First, we are partly constituted by our relationships with other people (and partly constituted by some individual factors). The German philosopher, Hegel, held a stronger form of this view, and thought that we are entirely constituted by our relationships with others, and this greatly influenced Karl Marx. There are two philosophers who have showed how this can come about. The British philosopher, Bernard Williams (2002), thought that we can only have beliefs, and possibly desires, in the first place, if we engaged in “trustful dialogue” with others in which we could “steady the mind”, that is form and express these beliefs. If we could not steady our minds all we would have would be fleeting and fragmentary proto-beliefs. The Canadian philosopher, Charles Taylor (1991), held the view that “significant others”, i.e. individuals close to us whom we trust, have a profound influence on our desires and beliefs, which in some cases, e.g. our parents, might continue all our lives.
Secondly, we need to have some degree of autonomy, but much less than we usually suppose. I take autonomy to be “self-determination” or “being one’s own boss”, or, to put it in more philosophical terms, “acting on one’s own reasons”. To have a life of our own at all we have to be able to act on our own reasons to some degree, otherwise we would be like a slave who has no life of his or her own at all. However, our personal autonomy is also greatly limited by a number of factors, which include chance, manipulation, oppressive socialization, cognitive distortions or biases and inner necessity.
For reasons of space, we will consider only the last two of these factors, cognitive distortions and inner necessity. First, cognitive distortions. Two of the leading researchers in this field are the American-Israeli psychologists, Daniel Kahneman and Amos Tversky. In his book Thinking, Fast and Slow Kahneman (2011) sums up a lifetime’s research with Tversky and others on cognitive distortions. He draws a distinction between system-1 and system-2 thinking, and illustrates this with an example. If we are asked to multiple 2 by 3, we come up with the correct answer, 6, almost immediately, without having to think about it. The process is fast, unconscious, and does not have to be ‘switched on’, and the answer just comes into our mind, without our having to work it out consciously, i.e. there is no sense of ownership. But if we are asked to multiply 39 by 17, say, we have to consciously switch on a calculating process and we are aware of having produced the answer ourselves, i.e. we have a sense of ownership. Cognitive distortions are produced by system 1. Kahneman’s many examples of cognitive distortions include the optimism bias (we view ourselves and our own capabilities, and to a certain extent the world in general, in a more optimistic light than the known facts would justify) and the bias blind spot (the unfortunate fact that we hardly ever notice our own cognitive distortions).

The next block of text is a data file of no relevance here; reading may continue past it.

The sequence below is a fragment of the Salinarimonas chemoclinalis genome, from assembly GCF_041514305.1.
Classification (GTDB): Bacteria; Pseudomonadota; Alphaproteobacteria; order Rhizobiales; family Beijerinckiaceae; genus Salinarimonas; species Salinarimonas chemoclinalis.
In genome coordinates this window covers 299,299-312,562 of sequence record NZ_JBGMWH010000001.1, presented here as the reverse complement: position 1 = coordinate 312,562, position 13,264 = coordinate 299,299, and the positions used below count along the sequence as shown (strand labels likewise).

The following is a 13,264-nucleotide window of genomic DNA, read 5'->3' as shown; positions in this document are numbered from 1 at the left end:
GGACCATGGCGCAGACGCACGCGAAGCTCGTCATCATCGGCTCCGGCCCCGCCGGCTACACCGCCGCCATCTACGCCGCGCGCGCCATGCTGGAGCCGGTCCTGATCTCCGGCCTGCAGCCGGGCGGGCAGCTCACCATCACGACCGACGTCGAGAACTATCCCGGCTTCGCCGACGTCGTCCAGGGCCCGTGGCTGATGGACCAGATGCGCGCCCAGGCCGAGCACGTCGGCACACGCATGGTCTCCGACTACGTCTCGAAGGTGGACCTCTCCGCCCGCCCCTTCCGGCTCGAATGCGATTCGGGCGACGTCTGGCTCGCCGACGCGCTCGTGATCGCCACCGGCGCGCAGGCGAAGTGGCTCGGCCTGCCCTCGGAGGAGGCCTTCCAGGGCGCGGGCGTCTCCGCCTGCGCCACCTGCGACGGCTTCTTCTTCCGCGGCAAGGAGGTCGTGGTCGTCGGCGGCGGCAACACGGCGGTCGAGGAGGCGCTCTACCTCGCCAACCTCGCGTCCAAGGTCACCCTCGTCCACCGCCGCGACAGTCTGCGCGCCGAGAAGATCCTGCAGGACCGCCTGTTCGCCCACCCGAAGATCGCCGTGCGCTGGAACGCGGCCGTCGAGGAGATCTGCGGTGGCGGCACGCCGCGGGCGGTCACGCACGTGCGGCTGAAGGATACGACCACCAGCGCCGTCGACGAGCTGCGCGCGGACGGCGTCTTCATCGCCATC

Thirdly, what we care about, namely our (individually distinctive) projects and commitments (Smart and Williams, 1973, Williams, 1981), are a crucial part of the self, and of self-realization (Crichton, 2013). These typically include our friends and family, ourselves, certain institutions (e.g. the company, school or hospital, say, where we work), the city or town where we have chosen to live, perhaps the place where we grew up or our country, certain values (moral, aesthetic) and, importantly, our projects.
This notion of what we care about was developed by the American philosopher, Harry Frankfurt (1998a, 1998b, 1999, 2004). He describes 3 elements, namely affective, rational and volitional, the volitional element being the most important of the three, and five stages of caring about what we care about:
discovery (we do not choose what we care about)
a sense of fulfillment (in some cases)
When it comes to realizing the self, which we do by discovering and acting on what we care about, there is an intriguing connection between self-realization and what Williams (2002) has called ‘inner necessity’ (Crichton, 2013). The example of Martin Luther can help us understand this important connection. When he was told by Pope Leo X in 1520 and by Charles V, the Holy Roman Emperor in 1521 to recant his ninety-five theses criticizing certain aspects of Catholic dogma and practice, including the selling of indulgences, he is said to have stated, “Here I stand. I can do no other.” On the one hand, he wanted to make this stand, but on the other hand he felt at the same to that he had to do it. He felt this inner necessity because, given the sort of person he had become at this stage in his life, the desire to make this stand had become an essential part of his own self. Sometimes there is a conflict between what we want to do and what we think we have to do, but when it comes to realizing ourselves by acting on what we care about, then wanting to do something and feeling we have to do it coincide. By taking this stand Luther took a crucial, perhaps the most important step in his own self-realization, and, at the same time brought about a historic change which has reverberated down the centuries since then.
Paul Crichton, London, 2 September, 2014
This article is based on a lecture given by Paul Crichton at a conference on ‘The Origins of the Self: India and Greece’, held in the School of Oriental and African Studies at the University of London on 21 June, 2014.